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Bobby Darin

Bobby Darin
Bobby Darin

Bobby Darin (May 14, 1936 - December 20, 1973) was born Walden Robert Cassotto and was one of the most popular rock and roll American teen idols of the late 1950s. However, he is widely respected for being a multi-talented, versatile performer, who challenged and successfully conquered many music genres, including, folk, c&w, pop, and jazz. He was also an accomplished actor. His wish for a legacy was "to be remembered as a great entertainer, and a human being".

Early years

Darin was born to a poor, Italian-American working-class family in The Bronx, New York. His father disappeared a few months before he was born at the height of the Great Depression. He once remarked that "my crib was a cardboard box, later a dresser drawer". As a result, his mother had to accept social assistance to take care of her infant son. It was not until he was an adult that he learned that the woman he thought to be his sister Nina, 19 years his senior, was in fact his mother. The identity of his true father was never publicly or privately disclosed. His mother refused to reveal that information even to him. He went to his death without knowing the identity of his birth father.

Frail as an infant, perhaps from the poverty that resulted in a lack of proper diet and medical attention, at the age of 8 he was stricken with multiple bouts of rheumatic fever. The illness left him with a seriously diseased heart, and he would live with the constant knowledge that his life might be a short one. As a child he overheard a doctor tell his mother he would be lucky to reach the age of 16. Driven by his poverty and illness, and with an innate talent for music, by the time he was a teenager he could play several musical instruments, including piano, drums and guitar. He later added harmonica and xylophone.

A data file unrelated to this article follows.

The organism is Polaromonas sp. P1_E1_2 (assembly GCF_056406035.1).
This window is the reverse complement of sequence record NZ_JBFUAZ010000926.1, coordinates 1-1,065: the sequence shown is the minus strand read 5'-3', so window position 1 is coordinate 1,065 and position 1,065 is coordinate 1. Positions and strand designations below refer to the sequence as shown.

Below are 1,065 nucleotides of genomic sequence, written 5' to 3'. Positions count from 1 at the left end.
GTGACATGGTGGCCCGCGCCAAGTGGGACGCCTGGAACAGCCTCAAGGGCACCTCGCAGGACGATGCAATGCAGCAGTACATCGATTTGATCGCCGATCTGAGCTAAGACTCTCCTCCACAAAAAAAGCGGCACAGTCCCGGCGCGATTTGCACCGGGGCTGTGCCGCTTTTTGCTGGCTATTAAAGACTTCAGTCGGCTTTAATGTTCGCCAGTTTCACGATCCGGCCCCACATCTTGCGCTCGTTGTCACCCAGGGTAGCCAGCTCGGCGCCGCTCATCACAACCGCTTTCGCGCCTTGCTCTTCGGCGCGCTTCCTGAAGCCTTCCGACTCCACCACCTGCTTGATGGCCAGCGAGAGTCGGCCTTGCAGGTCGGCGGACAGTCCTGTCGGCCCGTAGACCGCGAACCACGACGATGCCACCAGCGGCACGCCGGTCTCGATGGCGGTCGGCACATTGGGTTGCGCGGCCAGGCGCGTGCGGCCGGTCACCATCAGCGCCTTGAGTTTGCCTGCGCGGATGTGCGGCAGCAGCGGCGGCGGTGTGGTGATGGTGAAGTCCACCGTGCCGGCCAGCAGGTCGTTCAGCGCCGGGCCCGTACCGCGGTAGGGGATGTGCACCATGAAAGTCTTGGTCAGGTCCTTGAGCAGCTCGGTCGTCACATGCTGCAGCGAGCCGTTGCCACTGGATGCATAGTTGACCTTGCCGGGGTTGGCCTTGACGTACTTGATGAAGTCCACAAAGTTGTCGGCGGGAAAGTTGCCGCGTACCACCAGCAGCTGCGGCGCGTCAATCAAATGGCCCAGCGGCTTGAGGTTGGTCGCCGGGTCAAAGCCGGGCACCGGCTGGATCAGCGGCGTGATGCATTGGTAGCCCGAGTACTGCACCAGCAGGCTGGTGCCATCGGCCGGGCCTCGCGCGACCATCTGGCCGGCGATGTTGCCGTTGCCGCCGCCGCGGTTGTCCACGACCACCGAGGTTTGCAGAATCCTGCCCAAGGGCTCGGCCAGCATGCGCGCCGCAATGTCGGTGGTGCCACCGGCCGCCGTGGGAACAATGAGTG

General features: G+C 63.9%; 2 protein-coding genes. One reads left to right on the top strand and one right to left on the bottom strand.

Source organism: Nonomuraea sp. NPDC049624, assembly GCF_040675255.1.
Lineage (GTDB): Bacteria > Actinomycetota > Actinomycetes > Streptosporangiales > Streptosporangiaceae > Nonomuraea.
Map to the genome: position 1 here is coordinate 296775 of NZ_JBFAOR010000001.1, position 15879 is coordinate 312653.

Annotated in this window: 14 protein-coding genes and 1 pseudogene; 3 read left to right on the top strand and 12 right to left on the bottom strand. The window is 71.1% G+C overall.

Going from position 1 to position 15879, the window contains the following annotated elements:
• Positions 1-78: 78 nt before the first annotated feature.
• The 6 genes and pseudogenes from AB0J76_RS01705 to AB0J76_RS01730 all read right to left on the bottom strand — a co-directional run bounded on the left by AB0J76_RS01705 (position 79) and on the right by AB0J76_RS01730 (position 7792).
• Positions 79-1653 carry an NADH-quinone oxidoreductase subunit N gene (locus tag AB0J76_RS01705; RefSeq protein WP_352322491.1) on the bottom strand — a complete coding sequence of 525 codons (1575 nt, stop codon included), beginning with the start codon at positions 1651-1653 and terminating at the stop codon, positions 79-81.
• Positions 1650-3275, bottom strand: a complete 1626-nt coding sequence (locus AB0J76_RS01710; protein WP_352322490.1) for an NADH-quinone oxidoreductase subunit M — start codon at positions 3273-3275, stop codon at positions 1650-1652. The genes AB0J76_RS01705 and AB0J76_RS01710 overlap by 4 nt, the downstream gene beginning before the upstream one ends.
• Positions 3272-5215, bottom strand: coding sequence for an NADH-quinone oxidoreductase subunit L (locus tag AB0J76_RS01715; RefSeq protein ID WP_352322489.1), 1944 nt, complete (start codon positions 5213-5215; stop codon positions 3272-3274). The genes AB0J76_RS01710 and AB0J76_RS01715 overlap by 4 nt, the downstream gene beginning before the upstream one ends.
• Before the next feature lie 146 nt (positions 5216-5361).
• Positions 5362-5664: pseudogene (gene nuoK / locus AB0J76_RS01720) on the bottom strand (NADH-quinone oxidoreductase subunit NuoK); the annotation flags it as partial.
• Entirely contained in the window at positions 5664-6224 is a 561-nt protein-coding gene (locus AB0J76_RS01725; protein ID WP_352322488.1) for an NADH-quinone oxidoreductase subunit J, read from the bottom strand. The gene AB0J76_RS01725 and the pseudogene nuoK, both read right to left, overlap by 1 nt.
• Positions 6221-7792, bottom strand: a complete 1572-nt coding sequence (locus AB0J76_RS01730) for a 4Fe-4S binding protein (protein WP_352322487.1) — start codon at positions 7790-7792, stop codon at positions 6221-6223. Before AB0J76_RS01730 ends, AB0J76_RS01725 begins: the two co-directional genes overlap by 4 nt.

An outstanding student, Darin graduated from the Bronx High School of Science, and then attended Hunter College on a scholarship. Wanting a career in the New York theater, he left college to play small nightclubs around the city with a musical combo. In the resort area of the Catskill Mountains, he was both a bus boy and entertainer.

He chose the name "Bobby Darin" because he had generally been called Bobby as a child (some called him "Waldo", a version of his first name) and because he had seen a malfunctioning sign at a Chinese restaurant reading "DARIN DUCK" rather than the intended "MANDARIN DUCK" and thought the "darin" looked good. Later this story was modified, as he said on one occasion that the name was randomly picked out of the telephone book. Neither story has ever been verified.

Later years and death

In the mid-1960s, Darin headlined at the major casinos in Las Vegas, Nevada. He was the youngest performer to headline in Las Vegas and he broke ALL attendance records at New York's famed Copacabana. He was instrumental in bringing up new talent, Richard Pryor and Flip Wilson opened his night club performances when they were virtually unknown. At the Copacabana he "insisted" that a black comic (Nipsey Russell) be his opening act. This was a very "hard sell" in the era of NYC night club segregation. However considering he had set the attendance mark (eclipsing Frank Sinatra) his "request" was grudgingly granted, by Jules Podell, the Frank Costello (mob boss) manager of the Copa. His acting accomplishments include an Academy Award nomination for his outstanding performance in "Captain Newman MD". He and Sandra Dee were divorced in 1967, at which time they had one child, a son, Dodd Mitchell Darin. Darin became politically active, working on the 1968 Presidential election campaign of Robert Kennedy. Profoundly affected by Kennedy's assassination, he made two protest albums of folk music.